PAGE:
Israel halts Palestinian tax transfer
Thousands of PA government salaries to be hit by move which follows Palestinians’ successful bid for upgraded UN status.
Israel has halted the transfer of tax and tariff money it collects for the Palestinian Authority (PA) in response to their successful bid for UN non-member observer state status.
Yuval Steinitz, Israel’s finance minister, said on Sunday that the government would use the money it was to transfer to the Palestinians to pay down their debt to the Israel Electric Corporation and other Israeli bodies.
“I have no intention of transferring the taxes due to the Palestinian Authority this month,” Steinitz said.
“They will be used to pay the PA debts to the Israeli electricity company and other bodies.”
Without the transfer, the PA will not have the money to pay government salaries.
Al Jazeera’s Nicole Johnston, reporting from Ramallah, said 150,000 public service employees rely on the money.
The move is the second such act by Israel. On Friday, it announced it would press ahead with plans to build thousands of settler homes on illegally occupied territory.
Johnston said the new settlements would mean a 25km journey from Bethlehem to Ramallah would be more than quadrupled to 120km as Palestinians would be forced to circumvent the settlements.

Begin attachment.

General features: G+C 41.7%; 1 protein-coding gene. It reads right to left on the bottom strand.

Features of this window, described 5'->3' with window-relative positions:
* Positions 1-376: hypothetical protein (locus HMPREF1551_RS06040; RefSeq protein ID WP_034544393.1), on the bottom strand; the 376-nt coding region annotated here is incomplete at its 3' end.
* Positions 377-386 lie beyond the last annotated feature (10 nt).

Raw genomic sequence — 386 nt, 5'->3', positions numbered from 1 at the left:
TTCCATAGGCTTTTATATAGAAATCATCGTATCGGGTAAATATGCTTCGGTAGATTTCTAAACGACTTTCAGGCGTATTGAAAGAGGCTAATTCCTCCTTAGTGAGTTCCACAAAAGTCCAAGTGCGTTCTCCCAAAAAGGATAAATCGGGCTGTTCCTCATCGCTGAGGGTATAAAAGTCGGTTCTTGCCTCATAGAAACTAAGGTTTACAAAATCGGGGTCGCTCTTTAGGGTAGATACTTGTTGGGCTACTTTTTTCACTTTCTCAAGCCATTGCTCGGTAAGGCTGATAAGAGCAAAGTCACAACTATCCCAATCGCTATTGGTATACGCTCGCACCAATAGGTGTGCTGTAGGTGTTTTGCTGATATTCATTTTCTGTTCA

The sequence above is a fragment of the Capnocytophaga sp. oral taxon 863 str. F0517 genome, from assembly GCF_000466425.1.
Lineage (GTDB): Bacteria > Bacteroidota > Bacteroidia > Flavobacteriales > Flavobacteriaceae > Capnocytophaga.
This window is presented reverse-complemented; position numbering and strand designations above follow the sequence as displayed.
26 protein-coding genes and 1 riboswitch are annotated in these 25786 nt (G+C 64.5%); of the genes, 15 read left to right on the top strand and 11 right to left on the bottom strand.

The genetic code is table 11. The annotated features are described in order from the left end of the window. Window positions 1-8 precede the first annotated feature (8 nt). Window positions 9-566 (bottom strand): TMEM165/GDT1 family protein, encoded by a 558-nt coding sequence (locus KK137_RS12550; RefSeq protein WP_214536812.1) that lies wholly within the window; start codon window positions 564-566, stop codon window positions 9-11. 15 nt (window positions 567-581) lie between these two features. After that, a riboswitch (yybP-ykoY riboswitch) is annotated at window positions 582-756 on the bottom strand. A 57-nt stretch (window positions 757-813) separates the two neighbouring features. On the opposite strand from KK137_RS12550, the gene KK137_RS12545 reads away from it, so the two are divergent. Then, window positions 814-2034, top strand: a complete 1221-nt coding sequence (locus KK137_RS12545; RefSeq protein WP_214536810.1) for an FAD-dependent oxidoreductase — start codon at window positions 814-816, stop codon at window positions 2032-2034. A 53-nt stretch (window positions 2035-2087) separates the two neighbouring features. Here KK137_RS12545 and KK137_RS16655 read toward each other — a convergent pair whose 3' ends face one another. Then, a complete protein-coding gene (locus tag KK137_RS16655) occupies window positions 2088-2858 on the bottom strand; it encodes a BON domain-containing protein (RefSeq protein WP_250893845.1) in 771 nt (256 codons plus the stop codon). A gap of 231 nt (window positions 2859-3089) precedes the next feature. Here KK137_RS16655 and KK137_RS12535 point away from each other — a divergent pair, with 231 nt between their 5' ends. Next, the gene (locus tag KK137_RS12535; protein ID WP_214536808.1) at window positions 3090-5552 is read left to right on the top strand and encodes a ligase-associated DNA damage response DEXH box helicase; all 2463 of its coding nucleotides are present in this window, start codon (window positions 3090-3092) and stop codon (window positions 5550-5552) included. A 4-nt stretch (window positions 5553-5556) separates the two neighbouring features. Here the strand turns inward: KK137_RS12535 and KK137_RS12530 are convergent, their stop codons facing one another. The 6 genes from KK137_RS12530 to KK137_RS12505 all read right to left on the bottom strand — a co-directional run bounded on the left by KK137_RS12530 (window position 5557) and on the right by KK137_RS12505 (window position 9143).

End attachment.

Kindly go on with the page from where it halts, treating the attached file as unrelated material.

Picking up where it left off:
This move, said Johnston, would make it “very difficult for Palestinians to have any kind of a contiguous state” in the future.
Ahead of the UN vote, Israel’s government had warned the Palestinians and the international community that it would react harshly to an upgraded status for the Palestine, accusing them of leapfrogging negotiations and disregarding peace accords.
The Palestinians say the upgraded status does not contradict any effort for new talks, pointing out that negotiations have been on hold since late September 2010.
Israel’s Haaretz newspaper said a total of $120m would be withheld from the Palestinians.
Every month, Israel transfers tens of millions of dollars in customs duties levied on goods destined for Palestinian markets that transit through Israeli ports.
The tax revenues constitute a large percentage of the Palestinian budget and are governed by the 1994 Paris Protocols with the Palestinians.
Israel has frozen payments to the PA before, usually during times of diplomatic tension.
The UN victory for the Palestinians was a diplomatic setback for Israel, which was joined by only a handful of countries in voting against upgrading the Palestinians’ observer status at the UN to “non-member state”, like the Vatican, from “entity”.